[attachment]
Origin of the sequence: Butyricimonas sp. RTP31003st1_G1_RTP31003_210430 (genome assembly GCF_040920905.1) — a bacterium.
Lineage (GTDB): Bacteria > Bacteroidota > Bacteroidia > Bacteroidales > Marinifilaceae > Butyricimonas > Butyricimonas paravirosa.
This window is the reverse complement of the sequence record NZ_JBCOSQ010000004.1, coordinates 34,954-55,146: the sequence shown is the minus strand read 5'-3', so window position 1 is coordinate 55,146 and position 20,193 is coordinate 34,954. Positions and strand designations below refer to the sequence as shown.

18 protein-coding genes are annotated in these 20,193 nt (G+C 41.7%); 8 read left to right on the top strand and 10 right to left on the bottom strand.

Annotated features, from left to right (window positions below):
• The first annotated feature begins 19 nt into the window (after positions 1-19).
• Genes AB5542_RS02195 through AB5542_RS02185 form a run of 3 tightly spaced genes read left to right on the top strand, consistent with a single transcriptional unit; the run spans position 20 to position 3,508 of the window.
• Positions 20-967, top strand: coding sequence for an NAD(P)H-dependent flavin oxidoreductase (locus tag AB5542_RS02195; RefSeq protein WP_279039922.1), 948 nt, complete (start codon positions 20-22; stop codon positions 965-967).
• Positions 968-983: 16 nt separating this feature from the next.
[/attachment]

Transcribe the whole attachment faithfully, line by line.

Origin of the sequence: Butyricimonas sp. RTP31003st1_G1_RTP31003_210430 (genome assembly GCF_040920905.1) — a bacterium.
Lineage (GTDB): Bacteria > Bacteroidota > Bacteroidia > Bacteroidales > Marinifilaceae > Butyricimonas > Butyricimonas paravirosa.
This window is the reverse complement of the sequence record NZ_JBCOSQ010000004.1, coordinates 34,954-55,146: the sequence shown is the minus strand read 5'-3', so window position 1 is coordinate 55,146 and position 20,193 is coordinate 34,954. Positions and strand designations below refer to the sequence as shown.

18 protein-coding genes are annotated in these 20,193 nt (G+C 41.7%); 8 read left to right on the top strand and 10 right to left on the bottom strand.

Annotated features, from left to right (window positions below):
• The first annotated feature begins 19 nt into the window (after positions 1-19).
• Genes AB5542_RS02195 through AB5542_RS02185 form a run of 3 tightly spaced genes read left to right on the top strand, consistent with a single transcriptional unit; the run spans position 20 to position 3,508 of the window.
• Positions 20-967, top strand: coding sequence for an NAD(P)H-dependent flavin oxidoreductase (locus tag AB5542_RS02195; RefSeq protein WP_279039922.1), 948 nt, complete (start codon positions 20-22; stop codon positions 965-967).
• Positions 968-983: 16 nt separating this feature from the next.